For many years we have been talking about a very special patient, the embryo; and the numerous and encouraging successes brought about by embryofetal medicine in the application of both noninvasive therapies and invasive ultrasound-guided tre- ment are well known. On the other hand, it is more and more often the case today that the small patients in neonatal care are premature babies who have come to the world at a particul- ly low gestational age. This allows us to observe the continuity between the ph- es of growth inside the maternal uterus and after birth, which arrives at the correct moment for some lucky fetuses, for others very early, and for some altogether too soon. The neonatologists have the arduous task of sustaining these little patients in their strivings to survive, registering their energy and their vital dynamism, stu- ing the progressive development of the anatomical structures and the improvement of their physiology, verifying day by day the presence – sometimes fragile, so- times extremely resistant, but always human – of a child. A long line research has shown how, from the first moment onwards in that process of perfectly coordinated development that characterizes the life of the embryo, a human being gradually emerges who is increasingly able to interact with his or her environment.
First book dealing with fetal pain and its consequences, and with pain in "premature babies"
International renowned authors contribute to the evaluation of fetal and neonatal pain from different points of view
Until the 1980s it was denied that fetuses and neonates feel pain. With the advent of a deeper understanding of the pathophysiology and new diagnostic tools, the last 30 years have seen great developments in this field, but the treatment of neonatal and fetal pain is still a controversial issue and a central topic, not only in specialties directly concerned with it, but also in bioethics. Some important issues are still under investigation. When does pain perception appear? Is it ethical to cure fetal pain? Does fetal pain have consequences for the developing brain? Can a fetus suffer?
This volume aims to give an overview of current knowledge in the field. An international team of specialists has been assembled to evaluate neonatal and fetal pain from various points of view – neurological, pediatric, gynecological, anesthesiological – and with regard to possible consequences of pain (including psychological) for the brain.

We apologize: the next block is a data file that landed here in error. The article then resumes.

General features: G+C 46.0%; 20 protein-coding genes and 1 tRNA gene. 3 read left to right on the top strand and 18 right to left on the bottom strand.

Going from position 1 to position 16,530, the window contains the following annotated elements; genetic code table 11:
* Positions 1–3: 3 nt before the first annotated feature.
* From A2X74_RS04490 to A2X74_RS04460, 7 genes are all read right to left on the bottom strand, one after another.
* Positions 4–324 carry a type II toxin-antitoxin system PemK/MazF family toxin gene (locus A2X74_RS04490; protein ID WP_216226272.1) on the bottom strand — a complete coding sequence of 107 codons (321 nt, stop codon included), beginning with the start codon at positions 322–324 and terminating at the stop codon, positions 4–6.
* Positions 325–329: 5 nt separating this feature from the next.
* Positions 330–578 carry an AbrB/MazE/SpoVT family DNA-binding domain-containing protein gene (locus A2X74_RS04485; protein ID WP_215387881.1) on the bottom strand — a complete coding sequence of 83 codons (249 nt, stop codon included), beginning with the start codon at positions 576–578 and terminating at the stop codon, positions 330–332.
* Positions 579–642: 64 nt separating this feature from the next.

This book will be an invaluable resource for neonatologists, pediatricians, anesthesiologists, gynecologists, and other professionals involved in this field, and for postgraduate students in all disciplines.
Introduction: Pain and Suffering from the Womb Onwards?.- Part 1 Delivery and Pain: Gonad Hormones and Pain Modulation. Stress and Pregnancy: CRF as Biochemical Marker. Pain Control During Labour.- Part 2 Fetal pain: Ultrasound and Fetal Stress: Study of the Fetal Blink-Startle Reflex Evoked by Acoustic Stimuli. Prenatal Affective Exchanges and Their Subsequent Effects in Post-Natal Life. Pain In The Fetus. New Insights into Prenatal Stress: Immediate and Long-Term Effects on the Fetus and Their Timing.- Part 3 Neonatal pain: Pain Assessment and Spectral Analysis of Neonatal Crying. Analgesic Procedures in the Newborns. Nonpharmacological Treatment of Neonatal Pain. Sensory Saturation: An Analgesic Method. Pharmacologic Analgesia in the Newborn. Physical Stress Risk Agents in Incubators.- Part 4 Pain: a Risk Factor for Brain Damage: Neonatal Stressors. New Insights into Neonatal Hypersensitivity. From the Gate-Control Theory to Brain Programs for Neonatal Pain.- Part 5 Pain and Communication: Disclosure of Pathology to the Newborn's Family. Communication of Diagnosis: Pain and Grief in the Experience of Parents of Children with a Congenital Malformation. Invest in Prenatal Life: A High-Yield Stock.- Subject Index